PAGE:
You control Generic Marine, an affable character suffering through various adorably hand-drawn worlds, overpopulated with aliens out to kill him. Your job is to stay alive, as aliens approach from all sides hell- (or Mars-) bent on killing you. The game offers a smart, introductory “Boot Camp” level that acclimates you to the controls, which are dead simple, with an emphasis on dead. Controls on the left-hand side move you from side to side, and controls on the right are used for shooting and “boosting.” Boosting is a spacey kind of jump, which you’ll use to collect goodies and leap over evil alien overlords. You’ll need to keep close tabs on your ammo and boost energy levels—if either runs out, you’re in for some serious space overlord-inflicted pain.
As you navigate the various levels in Inkvaders, you’ll spend a lot of time shooting at aliens. In between, you’ll tap on various power-ups which restore your health or provide ammo. And the more goodies you collect—and aliens you slaughter—the more points you earn. Those points can be spent at the occasional vending machines you’ll encounter, which sell (of course) more and better guns, ammo, and health restoration.
Making each level extra tricky is the Rush button… If you dare to press it, that is. Tapping that button releases mass hordes of armed alien attackers. You’ll want plenty of health and ammo before triggering their onslaught, but it can pay off big time if you manage to stay alive and mow them all down, adding oodles of points to your score.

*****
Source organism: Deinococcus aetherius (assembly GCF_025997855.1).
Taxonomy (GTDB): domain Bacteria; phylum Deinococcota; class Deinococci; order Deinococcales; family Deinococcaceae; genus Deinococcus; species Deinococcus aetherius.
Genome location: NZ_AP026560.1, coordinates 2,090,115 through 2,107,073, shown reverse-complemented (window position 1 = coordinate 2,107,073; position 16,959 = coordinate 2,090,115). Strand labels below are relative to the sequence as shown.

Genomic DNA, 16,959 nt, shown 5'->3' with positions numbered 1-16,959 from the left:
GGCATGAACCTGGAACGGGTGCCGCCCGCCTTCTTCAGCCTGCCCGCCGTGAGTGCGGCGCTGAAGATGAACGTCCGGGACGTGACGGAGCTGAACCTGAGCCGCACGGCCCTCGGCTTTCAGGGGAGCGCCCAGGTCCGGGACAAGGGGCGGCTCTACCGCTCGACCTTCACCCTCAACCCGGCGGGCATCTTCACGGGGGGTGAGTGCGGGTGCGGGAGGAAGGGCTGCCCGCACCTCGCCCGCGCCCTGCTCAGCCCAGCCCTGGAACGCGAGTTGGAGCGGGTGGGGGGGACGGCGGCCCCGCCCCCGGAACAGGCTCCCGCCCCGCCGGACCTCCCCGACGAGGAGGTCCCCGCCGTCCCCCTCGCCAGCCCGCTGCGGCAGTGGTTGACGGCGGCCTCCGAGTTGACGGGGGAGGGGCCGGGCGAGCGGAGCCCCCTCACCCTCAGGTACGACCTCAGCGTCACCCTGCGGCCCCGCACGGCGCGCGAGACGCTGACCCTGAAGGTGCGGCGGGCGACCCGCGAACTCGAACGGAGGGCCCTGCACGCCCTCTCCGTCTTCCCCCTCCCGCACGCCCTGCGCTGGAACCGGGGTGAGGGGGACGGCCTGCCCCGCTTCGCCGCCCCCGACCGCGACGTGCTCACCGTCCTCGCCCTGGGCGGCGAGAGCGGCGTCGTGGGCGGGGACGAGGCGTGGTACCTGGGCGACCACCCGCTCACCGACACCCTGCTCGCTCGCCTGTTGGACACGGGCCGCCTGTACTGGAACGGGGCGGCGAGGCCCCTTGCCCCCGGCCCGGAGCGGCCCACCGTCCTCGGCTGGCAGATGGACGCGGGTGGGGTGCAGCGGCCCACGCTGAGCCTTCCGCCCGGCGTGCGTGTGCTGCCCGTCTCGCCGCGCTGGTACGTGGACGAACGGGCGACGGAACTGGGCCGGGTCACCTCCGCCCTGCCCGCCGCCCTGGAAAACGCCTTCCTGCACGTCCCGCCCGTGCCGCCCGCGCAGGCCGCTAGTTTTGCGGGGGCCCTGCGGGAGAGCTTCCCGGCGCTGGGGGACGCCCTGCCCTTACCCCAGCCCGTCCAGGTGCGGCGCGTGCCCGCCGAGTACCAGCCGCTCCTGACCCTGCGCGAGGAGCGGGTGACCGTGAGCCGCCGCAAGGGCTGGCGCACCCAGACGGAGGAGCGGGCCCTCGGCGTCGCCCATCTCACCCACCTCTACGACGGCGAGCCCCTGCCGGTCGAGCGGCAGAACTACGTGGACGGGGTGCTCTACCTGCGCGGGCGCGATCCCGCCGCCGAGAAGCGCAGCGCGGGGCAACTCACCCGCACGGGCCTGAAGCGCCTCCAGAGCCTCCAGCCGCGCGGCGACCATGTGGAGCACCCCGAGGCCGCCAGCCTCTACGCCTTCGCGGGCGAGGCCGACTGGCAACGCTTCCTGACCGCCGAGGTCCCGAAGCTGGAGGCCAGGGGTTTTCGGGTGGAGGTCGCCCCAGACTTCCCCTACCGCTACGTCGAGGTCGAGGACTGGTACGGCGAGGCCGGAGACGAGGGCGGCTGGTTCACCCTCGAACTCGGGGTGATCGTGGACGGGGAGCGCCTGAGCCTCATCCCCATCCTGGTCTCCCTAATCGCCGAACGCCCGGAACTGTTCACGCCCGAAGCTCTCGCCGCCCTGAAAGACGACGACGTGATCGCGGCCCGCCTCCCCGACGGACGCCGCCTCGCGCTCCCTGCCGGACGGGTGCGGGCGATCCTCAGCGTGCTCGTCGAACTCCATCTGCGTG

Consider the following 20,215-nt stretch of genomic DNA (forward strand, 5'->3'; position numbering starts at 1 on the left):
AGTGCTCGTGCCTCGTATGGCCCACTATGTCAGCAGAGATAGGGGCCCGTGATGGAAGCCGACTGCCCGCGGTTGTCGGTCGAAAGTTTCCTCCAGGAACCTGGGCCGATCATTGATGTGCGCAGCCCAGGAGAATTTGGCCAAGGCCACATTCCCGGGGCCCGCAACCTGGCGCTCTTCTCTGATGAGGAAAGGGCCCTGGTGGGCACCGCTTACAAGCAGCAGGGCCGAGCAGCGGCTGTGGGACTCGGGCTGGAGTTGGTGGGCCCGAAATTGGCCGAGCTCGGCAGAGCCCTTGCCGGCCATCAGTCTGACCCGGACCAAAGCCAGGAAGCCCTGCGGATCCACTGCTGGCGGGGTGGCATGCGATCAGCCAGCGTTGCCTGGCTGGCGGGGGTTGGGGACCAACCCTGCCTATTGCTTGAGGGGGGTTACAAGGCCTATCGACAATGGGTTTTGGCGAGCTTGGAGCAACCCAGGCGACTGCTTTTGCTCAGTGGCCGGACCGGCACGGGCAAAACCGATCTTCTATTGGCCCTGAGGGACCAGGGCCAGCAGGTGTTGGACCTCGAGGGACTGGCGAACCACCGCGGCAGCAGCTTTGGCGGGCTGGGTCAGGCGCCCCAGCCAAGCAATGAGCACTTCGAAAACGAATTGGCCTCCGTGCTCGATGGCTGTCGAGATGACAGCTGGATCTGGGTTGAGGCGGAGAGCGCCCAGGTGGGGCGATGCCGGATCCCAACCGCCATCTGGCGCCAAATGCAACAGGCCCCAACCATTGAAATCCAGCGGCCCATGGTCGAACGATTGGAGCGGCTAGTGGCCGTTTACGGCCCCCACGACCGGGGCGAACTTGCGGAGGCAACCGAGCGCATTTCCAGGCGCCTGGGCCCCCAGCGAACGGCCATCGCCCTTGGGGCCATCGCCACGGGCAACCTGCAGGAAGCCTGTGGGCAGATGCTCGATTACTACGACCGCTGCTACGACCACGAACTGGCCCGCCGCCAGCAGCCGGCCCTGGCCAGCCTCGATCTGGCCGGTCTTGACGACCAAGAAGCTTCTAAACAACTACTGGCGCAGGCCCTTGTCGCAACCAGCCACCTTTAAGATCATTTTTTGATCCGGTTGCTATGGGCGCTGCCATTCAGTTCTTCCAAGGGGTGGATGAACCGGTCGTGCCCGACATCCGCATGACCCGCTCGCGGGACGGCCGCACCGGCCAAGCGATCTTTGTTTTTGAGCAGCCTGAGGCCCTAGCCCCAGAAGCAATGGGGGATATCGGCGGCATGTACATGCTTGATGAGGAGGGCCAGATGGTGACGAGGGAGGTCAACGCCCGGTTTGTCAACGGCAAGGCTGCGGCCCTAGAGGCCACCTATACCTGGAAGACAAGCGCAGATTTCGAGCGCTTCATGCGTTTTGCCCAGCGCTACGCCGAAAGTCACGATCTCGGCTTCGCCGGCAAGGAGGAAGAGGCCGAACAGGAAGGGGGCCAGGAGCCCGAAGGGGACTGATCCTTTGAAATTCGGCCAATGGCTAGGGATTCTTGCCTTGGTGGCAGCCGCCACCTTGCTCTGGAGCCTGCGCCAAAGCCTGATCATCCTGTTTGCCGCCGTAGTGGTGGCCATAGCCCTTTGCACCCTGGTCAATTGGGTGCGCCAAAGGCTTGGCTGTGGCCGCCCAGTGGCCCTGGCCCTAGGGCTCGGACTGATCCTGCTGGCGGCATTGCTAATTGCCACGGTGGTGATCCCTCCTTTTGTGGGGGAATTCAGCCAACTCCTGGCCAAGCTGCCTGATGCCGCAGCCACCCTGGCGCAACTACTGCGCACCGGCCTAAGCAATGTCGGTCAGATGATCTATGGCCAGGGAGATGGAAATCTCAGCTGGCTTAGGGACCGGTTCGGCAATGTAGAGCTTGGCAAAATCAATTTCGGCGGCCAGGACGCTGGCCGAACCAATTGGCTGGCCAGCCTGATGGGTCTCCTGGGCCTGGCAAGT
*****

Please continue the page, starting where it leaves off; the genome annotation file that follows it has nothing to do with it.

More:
Blown Away: The hand-drawn graphics in Inkvaders adds to the game’s charm.
Inkvaders looks great. It’s odd to describe a death-and-destruction-laden game like this as “cute,” but that’s just what it is. The hand-drawn graphics add a nice dose of personality to the game, and in fact, you’ll even see the hand that did the drawing from time to time. There’s a nice soundtrack too, though after a few levels, I appreciated the in-game option to choose a playlist of my own.
I also appreciated the game’s smart customisable options: You can play on easy, medium, or hard difficulties; you can turn off sound effects and/or music; and you can reverse the controls if you’re a lefty. On top of that, the game offers “endurance” mode, if you want to see just how long you can outlast one never-ending wave of murderous extra-terrestrials.
While there’s a lot to like about Inkvaders, there’s certainly room for improvement. I wish I could fire my weapons while boosting, but the game just won’t let me. To its credit, Chillingo has added online leaderboards and promises a host of other features—most significantly, end-of-level bosses and the ability to fight while using your jetpack—in future updates. Still, the gameplay can get a bit mind-numbingly repetitive—there are only so many aliens I can blast away in one sitting.
That said, if you’re in the mood for a cathartic alien annihilation, you can’t really go wrong with Inkvaders. And a free Inkvaders Lite lets you sample the game to see if it measures up.
[Lex Friedman wants it known that no real aliens were harmed in the writing of this review.]